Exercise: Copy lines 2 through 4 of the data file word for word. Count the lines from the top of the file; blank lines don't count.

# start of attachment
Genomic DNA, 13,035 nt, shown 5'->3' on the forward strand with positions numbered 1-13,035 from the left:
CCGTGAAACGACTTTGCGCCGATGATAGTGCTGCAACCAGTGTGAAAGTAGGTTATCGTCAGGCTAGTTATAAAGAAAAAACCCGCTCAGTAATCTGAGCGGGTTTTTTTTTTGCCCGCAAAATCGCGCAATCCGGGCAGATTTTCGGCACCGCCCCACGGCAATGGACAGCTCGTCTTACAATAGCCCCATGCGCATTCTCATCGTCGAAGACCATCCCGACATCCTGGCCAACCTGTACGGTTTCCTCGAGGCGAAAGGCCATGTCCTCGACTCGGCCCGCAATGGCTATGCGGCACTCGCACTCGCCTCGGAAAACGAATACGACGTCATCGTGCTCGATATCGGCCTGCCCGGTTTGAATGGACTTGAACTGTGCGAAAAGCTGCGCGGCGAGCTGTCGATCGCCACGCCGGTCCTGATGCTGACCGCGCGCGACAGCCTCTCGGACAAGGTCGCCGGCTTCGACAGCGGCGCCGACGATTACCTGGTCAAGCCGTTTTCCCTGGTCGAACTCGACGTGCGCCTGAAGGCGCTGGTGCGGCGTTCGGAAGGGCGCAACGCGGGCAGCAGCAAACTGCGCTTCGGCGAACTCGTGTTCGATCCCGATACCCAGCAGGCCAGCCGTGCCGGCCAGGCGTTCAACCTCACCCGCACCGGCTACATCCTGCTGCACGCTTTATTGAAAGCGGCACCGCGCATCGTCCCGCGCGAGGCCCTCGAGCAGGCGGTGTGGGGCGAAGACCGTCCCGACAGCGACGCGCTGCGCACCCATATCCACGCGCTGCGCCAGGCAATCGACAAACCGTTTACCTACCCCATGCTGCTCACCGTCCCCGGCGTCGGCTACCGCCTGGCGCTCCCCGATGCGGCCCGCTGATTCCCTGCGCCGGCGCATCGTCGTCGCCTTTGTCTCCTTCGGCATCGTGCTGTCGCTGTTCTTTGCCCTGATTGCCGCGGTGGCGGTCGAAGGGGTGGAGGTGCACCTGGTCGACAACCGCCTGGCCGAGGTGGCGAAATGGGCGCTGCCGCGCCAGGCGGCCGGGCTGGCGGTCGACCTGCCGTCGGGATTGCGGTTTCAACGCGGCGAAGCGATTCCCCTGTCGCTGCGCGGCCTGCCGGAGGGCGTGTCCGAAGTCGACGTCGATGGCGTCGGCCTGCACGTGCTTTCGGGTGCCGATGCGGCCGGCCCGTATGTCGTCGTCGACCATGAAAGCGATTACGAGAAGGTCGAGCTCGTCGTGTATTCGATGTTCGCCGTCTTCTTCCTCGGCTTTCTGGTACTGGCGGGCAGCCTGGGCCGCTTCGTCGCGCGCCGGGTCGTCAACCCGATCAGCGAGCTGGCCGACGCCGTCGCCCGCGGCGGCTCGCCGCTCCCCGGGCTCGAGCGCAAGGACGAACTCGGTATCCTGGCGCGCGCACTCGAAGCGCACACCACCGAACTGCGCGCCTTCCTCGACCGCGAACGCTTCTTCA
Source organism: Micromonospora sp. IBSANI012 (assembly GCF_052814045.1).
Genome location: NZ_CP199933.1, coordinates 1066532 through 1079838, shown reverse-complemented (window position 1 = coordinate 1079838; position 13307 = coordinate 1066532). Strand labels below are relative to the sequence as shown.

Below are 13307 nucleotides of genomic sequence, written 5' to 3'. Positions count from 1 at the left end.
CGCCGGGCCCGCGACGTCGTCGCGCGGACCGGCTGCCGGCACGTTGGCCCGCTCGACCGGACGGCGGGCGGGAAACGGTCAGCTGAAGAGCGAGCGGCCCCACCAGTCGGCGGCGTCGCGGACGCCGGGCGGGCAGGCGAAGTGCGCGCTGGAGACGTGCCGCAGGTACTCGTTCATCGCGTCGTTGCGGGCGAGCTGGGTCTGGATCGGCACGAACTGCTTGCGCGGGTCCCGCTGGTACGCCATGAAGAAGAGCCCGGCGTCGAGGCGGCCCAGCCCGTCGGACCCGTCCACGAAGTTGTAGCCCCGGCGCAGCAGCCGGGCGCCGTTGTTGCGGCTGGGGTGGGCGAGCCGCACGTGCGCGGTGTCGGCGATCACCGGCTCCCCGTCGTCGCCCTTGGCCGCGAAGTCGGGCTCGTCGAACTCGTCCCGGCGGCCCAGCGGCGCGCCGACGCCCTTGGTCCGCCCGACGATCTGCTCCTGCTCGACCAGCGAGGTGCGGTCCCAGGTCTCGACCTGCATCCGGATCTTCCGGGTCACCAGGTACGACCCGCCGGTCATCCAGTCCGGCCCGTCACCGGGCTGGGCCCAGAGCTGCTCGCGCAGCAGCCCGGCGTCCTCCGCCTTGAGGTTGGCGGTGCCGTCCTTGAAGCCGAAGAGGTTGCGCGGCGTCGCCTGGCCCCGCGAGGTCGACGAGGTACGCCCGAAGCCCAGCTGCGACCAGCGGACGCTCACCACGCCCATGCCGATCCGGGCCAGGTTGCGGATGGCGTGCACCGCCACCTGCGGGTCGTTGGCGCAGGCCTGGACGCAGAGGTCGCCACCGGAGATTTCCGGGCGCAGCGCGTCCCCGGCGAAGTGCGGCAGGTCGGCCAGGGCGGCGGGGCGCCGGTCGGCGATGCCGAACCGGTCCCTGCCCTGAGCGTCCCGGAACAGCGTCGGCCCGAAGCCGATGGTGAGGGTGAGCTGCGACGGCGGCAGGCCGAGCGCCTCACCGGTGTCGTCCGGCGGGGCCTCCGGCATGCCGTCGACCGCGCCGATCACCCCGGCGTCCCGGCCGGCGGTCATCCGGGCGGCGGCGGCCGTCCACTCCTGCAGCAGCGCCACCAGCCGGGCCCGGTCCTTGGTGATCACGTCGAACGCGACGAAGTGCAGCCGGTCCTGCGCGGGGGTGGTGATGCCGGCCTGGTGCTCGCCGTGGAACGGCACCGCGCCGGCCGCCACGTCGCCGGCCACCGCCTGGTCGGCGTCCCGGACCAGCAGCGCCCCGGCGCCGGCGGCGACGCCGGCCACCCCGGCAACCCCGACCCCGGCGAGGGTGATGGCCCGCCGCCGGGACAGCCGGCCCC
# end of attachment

CCGTGAAACGACTTTGCGCCGATGATAGTGCTGCAACCAGTGTGAAAGTAGGTTATCGTCAGGCTAGTTATAAAGAAAAAACCCGCTCAGTAATCTGAGCGGGTTTTTTTTTTGCCCGCAAAATCGCGCAATCCGGGCAGATTTTCGGCACCGCCCCACGGCAATGGACAGCTCGTCTTACAATAGCCCCATGCGCATTCTCATCGTCGAAGACCATCCCGACATCCTGGCCAACCTGTACGGTTTCCTCGAGGCGAAAGGCCATGTCCTCGACTCGGCCCGCAATGGCTATGCGGCACTCGCACTCGCCTCGGAAAACGAATACGACGTCATCGTGCTCGATATCGGCCTGCCCGGTTTGAATGGACTTGAACTGTGCGAAAAGCTGCGCGGCGAGCTGTCGATCGCCACGCCGGTCCTGATGCTGACCGCGCGCGACAGCCTCTCGGACAAGGTCGCCGGCTTCGACAGCGGCGCCGACGATTACCTGGTCAAGCCGTTTTCCCTGGTCGAACTCGACGTGCGCCTGAAGGCGCTGGTGCGGCGTTCGGAAGGGCGCAACGCGGGCAGCAGCAAACTGCGCTTCGGCGAACTCGTGTTCGATCCCGATACCCAGCAGGCCAGCCGTGCCGGCCAGGCGTTCAACCTCACCCGCACCGGCTACATCCTGCTGCACGCTTTATTGAAAGCGGCACCGCGCATCGTCCCGCGCGAGGCCCTCGAGCAGGCGGTGTGGGGCGAAGACCGTCCCGACAGCGACGCGCTGCGCACCCATATCCACGCGCTGCGCCAGGCAATCGACAAACCGTTTACCTACCCCATGCTGCTCACCGTCCCCGGCGTCGGCTACCGCCTGGCGCTCCCCGATGCGGCCCGCTGATTCCCTGCGCCGGCGCATCGTCGTCGCCTTTGTCTCCTTCGGCATCGTGCTGTCGCTGTTCTTTGCCCTGATTGCCGCGGTGGCGGTCGAAGGGGTGGAGGTGCACCTGGTCGACAACCGCCTGGCCGAGGTGGCGAAATGGGCGCTGCCGCGCCAGGCGGCCGGGCTGGCGGTCGACCTGCCGTCGGGATTGCGGTTTCAACGCGGCGAAGCGATTCCCCTGTCGCTGCGCGGCCTGCCGGAGGGCGTGTCCGAAGTCGACGTCGATGGCGTCGGCCTGCACGTGCTTTCGGGTGCCGATGCGGCCGGCCCGTATGTCGTCGTCGACCATGAAAGCGATTACGAGAAGGTCGAGCTCGTCGTGTATTCGATGTTCGCCGTCTTCTTCCTCGGCTTTCTGGTACTGGCGGGCAGCCTGGGCCGCTTCGTCGCGCGCCGGGTCGTCAACCCGATCAGCGAGCTGGCCGACGCCGTCGCCCGCGGCGGCTCGCCGCTCCCCGGGCTCGAGCGCAAGGACGAACTCGGTATCCTGGCGCGCGCACTCGAAGCGCACACCACCGAACTGCGCGCCTTCCTCGACCGCGAACGCTTCTTCA
Source organism: Micromonospora sp. IBSANI012 (assembly GCF_052814045.1).
Genome location: NZ_CP199933.1, coordinates 1066532 through 1079838, shown reverse-complemented (window position 1 = coordinate 1079838; position 13307 = coordinate 1066532). Strand labels below are relative to the sequence as shown.